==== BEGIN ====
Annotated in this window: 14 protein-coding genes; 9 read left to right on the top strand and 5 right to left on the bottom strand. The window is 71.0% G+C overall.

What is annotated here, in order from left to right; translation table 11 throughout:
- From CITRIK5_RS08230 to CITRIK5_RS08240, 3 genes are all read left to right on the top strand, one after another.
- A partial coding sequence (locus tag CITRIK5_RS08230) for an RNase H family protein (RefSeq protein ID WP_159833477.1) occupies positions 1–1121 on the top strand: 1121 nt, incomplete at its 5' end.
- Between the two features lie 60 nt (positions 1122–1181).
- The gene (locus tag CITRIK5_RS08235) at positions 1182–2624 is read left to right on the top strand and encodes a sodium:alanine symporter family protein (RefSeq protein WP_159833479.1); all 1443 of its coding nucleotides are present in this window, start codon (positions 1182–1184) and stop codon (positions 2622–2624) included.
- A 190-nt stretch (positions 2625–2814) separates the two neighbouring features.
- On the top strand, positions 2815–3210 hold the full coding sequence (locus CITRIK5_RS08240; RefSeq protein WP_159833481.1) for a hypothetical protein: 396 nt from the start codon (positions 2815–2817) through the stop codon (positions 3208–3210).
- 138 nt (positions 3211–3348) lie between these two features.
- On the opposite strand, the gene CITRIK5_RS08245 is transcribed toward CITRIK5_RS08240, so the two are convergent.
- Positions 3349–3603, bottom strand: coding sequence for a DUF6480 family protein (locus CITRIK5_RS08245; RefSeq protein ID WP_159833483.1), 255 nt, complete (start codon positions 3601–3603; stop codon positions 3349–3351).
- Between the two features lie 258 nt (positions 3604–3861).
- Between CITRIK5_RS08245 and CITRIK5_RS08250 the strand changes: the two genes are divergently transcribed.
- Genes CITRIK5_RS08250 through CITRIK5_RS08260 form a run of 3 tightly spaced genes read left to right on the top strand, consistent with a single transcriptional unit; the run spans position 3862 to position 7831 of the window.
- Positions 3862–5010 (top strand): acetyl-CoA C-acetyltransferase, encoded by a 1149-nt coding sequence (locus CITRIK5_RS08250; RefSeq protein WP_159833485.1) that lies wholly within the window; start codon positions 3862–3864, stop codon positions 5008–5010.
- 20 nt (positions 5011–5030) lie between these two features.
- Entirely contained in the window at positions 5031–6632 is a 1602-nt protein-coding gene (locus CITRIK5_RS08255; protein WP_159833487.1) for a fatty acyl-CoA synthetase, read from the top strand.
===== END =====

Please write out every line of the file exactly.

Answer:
Annotated in this window: 14 protein-coding genes; 9 read left to right on the top strand and 5 right to left on the bottom strand. The window is 71.0% G+C overall.

What is annotated here, in order from left to right; translation table 11 throughout:
- From CITRIK5_RS08230 to CITRIK5_RS08240, 3 genes are all read left to right on the top strand, one after another.
- A partial coding sequence (locus tag CITRIK5_RS08230) for an RNase H family protein (RefSeq protein ID WP_159833477.1) occupies positions 1–1121 on the top strand: 1121 nt, incomplete at its 5' end.
- Between the two features lie 60 nt (positions 1122–1181).
- The gene (locus tag CITRIK5_RS08235) at positions 1182–2624 is read left to right on the top strand and encodes a sodium:alanine symporter family protein (RefSeq protein WP_159833479.1); all 1443 of its coding nucleotides are present in this window, start codon (positions 1182–1184) and stop codon (positions 2622–2624) included.
- A 190-nt stretch (positions 2625–2814) separates the two neighbouring features.
- On the top strand, positions 2815–3210 hold the full coding sequence (locus CITRIK5_RS08240; RefSeq protein WP_159833481.1) for a hypothetical protein: 396 nt from the start codon (positions 2815–2817) through the stop codon (positions 3208–3210).
- 138 nt (positions 3211–3348) lie between these two features.
- On the opposite strand, the gene CITRIK5_RS08245 is transcribed toward CITRIK5_RS08240, so the two are convergent.
- Positions 3349–3603, bottom strand: coding sequence for a DUF6480 family protein (locus CITRIK5_RS08245; RefSeq protein ID WP_159833483.1), 255 nt, complete (start codon positions 3601–3603; stop codon positions 3349–3351).
- Between the two features lie 258 nt (positions 3604–3861).
- Between CITRIK5_RS08245 and CITRIK5_RS08250 the strand changes: the two genes are divergently transcribed.
- Genes CITRIK5_RS08250 through CITRIK5_RS08260 form a run of 3 tightly spaced genes read left to right on the top strand, consistent with a single transcriptional unit; the run spans position 3862 to position 7831 of the window.
- Positions 3862–5010 (top strand): acetyl-CoA C-acetyltransferase, encoded by a 1149-nt coding sequence (locus CITRIK5_RS08250; RefSeq protein WP_159833485.1) that lies wholly within the window; start codon positions 3862–3864, stop codon positions 5008–5010.
- 20 nt (positions 5011–5030) lie between these two features.
- Entirely contained in the window at positions 5031–6632 is a 1602-nt protein-coding gene (locus CITRIK5_RS08255; protein WP_159833487.1) for a fatty acyl-CoA synthetase, read from the top strand.